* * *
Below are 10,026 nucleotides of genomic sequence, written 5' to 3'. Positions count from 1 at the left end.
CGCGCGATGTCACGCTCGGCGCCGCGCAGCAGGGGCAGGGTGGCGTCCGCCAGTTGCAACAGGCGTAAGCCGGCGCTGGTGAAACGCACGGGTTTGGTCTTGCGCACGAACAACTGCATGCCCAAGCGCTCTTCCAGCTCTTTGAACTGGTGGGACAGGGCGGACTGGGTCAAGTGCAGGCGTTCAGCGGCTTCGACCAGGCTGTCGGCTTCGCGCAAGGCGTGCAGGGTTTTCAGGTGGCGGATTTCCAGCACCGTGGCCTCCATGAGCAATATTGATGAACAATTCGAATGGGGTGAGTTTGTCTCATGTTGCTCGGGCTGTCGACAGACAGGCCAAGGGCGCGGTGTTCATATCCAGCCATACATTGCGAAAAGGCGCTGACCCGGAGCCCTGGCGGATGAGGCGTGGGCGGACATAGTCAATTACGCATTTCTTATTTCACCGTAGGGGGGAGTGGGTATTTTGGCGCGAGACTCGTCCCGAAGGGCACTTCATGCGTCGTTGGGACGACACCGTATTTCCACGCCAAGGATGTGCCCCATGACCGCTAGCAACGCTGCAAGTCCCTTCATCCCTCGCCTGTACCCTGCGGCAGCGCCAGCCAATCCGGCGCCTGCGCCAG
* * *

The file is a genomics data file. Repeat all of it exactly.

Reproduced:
Below are 10,026 nucleotides of genomic sequence, written 5' to 3'. Positions count from 1 at the left end.
CGCGCGATGTCACGCTCGGCGCCGCGCAGCAGGGGCAGGGTGGCGTCCGCCAGTTGCAACAGGCGTAAGCCGGCGCTGGTGAAACGCACGGGTTTGGTCTTGCGCACGAACAACTGCATGCCCAAGCGCTCTTCCAGCTCTTTGAACTGGTGGGACAGGGCGGACTGGGTCAAGTGCAGGCGTTCAGCGGCTTCGACCAGGCTGTCGGCTTCGCGCAAGGCGTGCAGGGTTTTCAGGTGGCGGATTTCCAGCACCGTGGCCTCCATGAGCAATATTGATGAACAATTCGAATGGGGTGAGTTTGTCTCATGTTGCTCGGGCTGTCGACAGACAGGCCAAGGGCGCGGTGTTCATATCCAGCCATACATTGCGAAAAGGCGCTGACCCGGAGCCCTGGCGGATGAGGCGTGGGCGGACATAGTCAATTACGCATTTCTTATTTCACCGTAGGGGGGAGTGGGTATTTTGGCGCGAGACTCGTCCCGAAGGGCACTTCATGCGTCGTTGGGACGACACCGTATTTCCACGCCAAGGATGTGCCCCATGACCGCTAGCAACGCTGCAAGTCCCTTCATCCCTCGCCTGTACCCTGCGGCAGCGCCAGCCAATCCGGCGCCTGCGCCAG